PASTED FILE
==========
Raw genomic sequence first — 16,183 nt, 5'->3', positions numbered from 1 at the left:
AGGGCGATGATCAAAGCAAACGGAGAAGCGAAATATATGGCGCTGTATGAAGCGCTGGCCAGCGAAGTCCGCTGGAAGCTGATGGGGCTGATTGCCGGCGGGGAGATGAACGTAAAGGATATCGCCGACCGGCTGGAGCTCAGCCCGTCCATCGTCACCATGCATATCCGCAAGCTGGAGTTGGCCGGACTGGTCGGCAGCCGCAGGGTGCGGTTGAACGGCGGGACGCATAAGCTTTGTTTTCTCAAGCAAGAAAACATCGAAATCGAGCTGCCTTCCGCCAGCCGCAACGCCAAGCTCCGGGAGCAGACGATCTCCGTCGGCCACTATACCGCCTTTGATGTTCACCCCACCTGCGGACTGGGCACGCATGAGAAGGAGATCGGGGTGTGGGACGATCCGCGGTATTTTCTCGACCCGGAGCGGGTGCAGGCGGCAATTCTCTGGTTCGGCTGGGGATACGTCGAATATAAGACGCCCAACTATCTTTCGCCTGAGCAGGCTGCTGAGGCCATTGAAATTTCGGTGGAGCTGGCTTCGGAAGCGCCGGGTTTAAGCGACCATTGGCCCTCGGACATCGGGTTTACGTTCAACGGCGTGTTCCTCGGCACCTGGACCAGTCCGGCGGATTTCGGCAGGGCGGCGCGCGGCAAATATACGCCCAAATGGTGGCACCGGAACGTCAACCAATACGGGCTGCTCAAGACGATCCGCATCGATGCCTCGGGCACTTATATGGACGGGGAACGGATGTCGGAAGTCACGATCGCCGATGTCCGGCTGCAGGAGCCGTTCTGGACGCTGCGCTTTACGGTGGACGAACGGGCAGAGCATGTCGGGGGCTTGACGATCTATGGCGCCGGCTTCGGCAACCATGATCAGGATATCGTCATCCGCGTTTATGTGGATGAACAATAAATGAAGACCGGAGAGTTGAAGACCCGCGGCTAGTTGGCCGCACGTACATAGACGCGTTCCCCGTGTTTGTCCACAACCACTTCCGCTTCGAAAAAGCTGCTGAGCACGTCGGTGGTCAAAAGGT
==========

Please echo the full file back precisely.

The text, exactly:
Raw genomic sequence first — 16,183 nt, 5'->3', positions numbered from 1 at the left:
AGGGCGATGATCAAAGCAAACGGAGAAGCGAAATATATGGCGCTGTATGAAGCGCTGGCCAGCGAAGTCCGCTGGAAGCTGATGGGGCTGATTGCCGGCGGGGAGATGAACGTAAAGGATATCGCCGACCGGCTGGAGCTCAGCCCGTCCATCGTCACCATGCATATCCGCAAGCTGGAGTTGGCCGGACTGGTCGGCAGCCGCAGGGTGCGGTTGAACGGCGGGACGCATAAGCTTTGTTTTCTCAAGCAAGAAAACATCGAAATCGAGCTGCCTTCCGCCAGCCGCAACGCCAAGCTCCGGGAGCAGACGATCTCCGTCGGCCACTATACCGCCTTTGATGTTCACCCCACCTGCGGACTGGGCACGCATGAGAAGGAGATCGGGGTGTGGGACGATCCGCGGTATTTTCTCGACCCGGAGCGGGTGCAGGCGGCAATTCTCTGGTTCGGCTGGGGATACGTCGAATATAAGACGCCCAACTATCTTTCGCCTGAGCAGGCTGCTGAGGCCATTGAAATTTCGGTGGAGCTGGCTTCGGAAGCGCCGGGTTTAAGCGACCATTGGCCCTCGGACATCGGGTTTACGTTCAACGGCGTGTTCCTCGGCACCTGGACCAGTCCGGCGGATTTCGGCAGGGCGGCGCGCGGCAAATATACGCCCAAATGGTGGCACCGGAACGTCAACCAATACGGGCTGCTCAAGACGATCCGCATCGATGCCTCGGGCACTTATATGGACGGGGAACGGATGTCGGAAGTCACGATCGCCGATGTCCGGCTGCAGGAGCCGTTCTGGACGCTGCGCTTTACGGTGGACGAACGGGCAGAGCATGTCGGGGGCTTGACGATCTATGGCGCCGGCTTCGGCAACCATGATCAGGATATCGTCATCCGCGTTTATGTGGATGAACAATAAATGAAGACCGGAGAGTTGAAGACCCGCGGCTAGTTGGCCGCACGTACATAGACGCGTTCCCCGTGTTTGTCCACAACCACTTCCGCTTCGAAAAAGCTGCTGAGCACGTCGGTGGTCAAAAGGT